Arizona and Kansas sue U.S. over voter registration law

PHOENIX Wed Aug 21, 2013 5:48pm EDT

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PHOENIX (Reuters) - Kansas and Arizona filed a lawsuit against the U.S. federal government on Wednesday, seeking court approval for states to require proof of U.S. citizenship when registering to vote.

The lawsuit brought by the two Republican-led states accuses an agency of President Barack Obama's Democratic administration of preventing them from enforcing state laws that require proof of citizenship as a way to prevent illegal immigrants from voting.

The suit, part of an on-going battle over voter registration laws being waged nationwide, demands that the U.S. Election Assistance Commission modify federal voter registration forms to allow states to require proof of citizenship.

The federal form now asks for a verbal pledge that the applicant is a U.S. citizen but does not require documentation as proof.

In June, the U.S. Supreme Court struck down the controversial provision requiring proof of citizenship passed by Arizona voters in a 2004 referendum. The requirement was criticized by immigrant advocacy groups such as the Mexican American Legal Defense and Education Fund.

The groups said it unfairly deterred legal voters from casting ballots because they might not have the required paperwork.

In a 7-2 vote, the nation's highest court said the 1993 National Voter Registration Act trumps the state law approved in the desert state that borders Mexico. The ruling affected Arizona, Kansas, Georgia and Alabama.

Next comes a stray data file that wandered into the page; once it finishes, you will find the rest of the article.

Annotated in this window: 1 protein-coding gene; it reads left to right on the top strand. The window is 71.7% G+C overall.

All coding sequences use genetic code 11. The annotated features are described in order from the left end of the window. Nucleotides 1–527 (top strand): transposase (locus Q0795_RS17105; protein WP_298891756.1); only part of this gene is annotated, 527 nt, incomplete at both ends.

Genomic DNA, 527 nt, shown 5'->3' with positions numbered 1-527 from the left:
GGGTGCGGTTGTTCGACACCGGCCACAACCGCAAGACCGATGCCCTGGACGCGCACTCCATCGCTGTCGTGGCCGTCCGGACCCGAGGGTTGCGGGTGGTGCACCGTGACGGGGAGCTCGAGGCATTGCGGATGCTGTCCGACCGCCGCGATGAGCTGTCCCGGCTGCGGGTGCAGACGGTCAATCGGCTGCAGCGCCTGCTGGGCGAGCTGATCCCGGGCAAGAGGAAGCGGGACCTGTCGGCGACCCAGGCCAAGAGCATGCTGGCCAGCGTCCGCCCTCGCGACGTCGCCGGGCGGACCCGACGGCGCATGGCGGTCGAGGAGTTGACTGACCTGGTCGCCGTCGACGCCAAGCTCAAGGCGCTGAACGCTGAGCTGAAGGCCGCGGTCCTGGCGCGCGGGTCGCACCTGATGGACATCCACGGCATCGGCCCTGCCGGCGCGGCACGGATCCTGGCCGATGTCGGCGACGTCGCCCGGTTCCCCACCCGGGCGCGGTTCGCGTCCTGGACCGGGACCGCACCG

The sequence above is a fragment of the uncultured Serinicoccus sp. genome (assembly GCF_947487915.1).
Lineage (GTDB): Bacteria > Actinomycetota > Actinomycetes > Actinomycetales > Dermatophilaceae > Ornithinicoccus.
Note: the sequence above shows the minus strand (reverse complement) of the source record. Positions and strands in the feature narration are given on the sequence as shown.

But the court left the door open for Arizona to assert its arguments through separate litigation, a possibility mentioned by justices during oral arguments in April.

Supreme Court Justice Antonin Scalia wrote for the majority that Arizona could still challenge the current form in court or ask the commission to include the citizenship requirement on the federal form in the future.

The lawsuit was filed in federal court in Topeka, Kansas, by Arizona Secretary of State Ken Bennett and Kansas Secretary of State Kris Kobach.

Kobach has been active in opposing immigration even before he was elected to state office. As a private lawyer, he was involved in the drafting of the controversial Arizona anti-immigration law passed in 2010 that stirred protests and court challenges.

A number of states led by Republicans have tightened voter identification laws in recent years, prompting criticism from Democrats and some advocacy groups that they will discourage minorities, the elderly and the young from voting.

Republican supporters of the laws said they are aimed at preventing voter fraud.

(Reporting By David Schwartz in Phoenix and David Bailey in Minneapolis; Writing by Greg McCune; Editing by Cynthia Johnston and Ken Wills)

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Comments (11)
AlkalineState wrote:
“It’s just a free ID. Why is that so bad?”

Same should go for a federal gun-owner ID card then. “No guns allowed until you get a federal gun-owner ID. The government will GIVE you the ID. What do you care?”

Yeah, that’s what I thought. Not so into that one?

Aug 21, 2013 4:24pm EDT  --  Report as abuse
actnow wrote:
“Tough” laws that require a person choosing their elected rep to show a valid ID? This is common sense and the standard that this nation and virtually every other democracy have had for decades. With an estimated 12 – 20 million people here illegally, citizens should demand these laws continue for decades to come. It seems that the ones pushing weak ID laws are the very ones that gain the most when fraud is rampant. Time to call it like it is.

Aug 21, 2013 4:39pm EDT  --  Report as abuse
Speaker2 wrote:
ActNow, What voter fraud? Anyway don’t worry about those 11-million illegals as you put it, Congress will eventually make them citizens.

Many people don’t have drivers licenses or state ID’s, especially the elderly. But hey I agree with Alkaline, state ID for gun owners and all guns must be registered before you vote.

Aug 21, 2013 6:15pm EDT  --  Report as abuse
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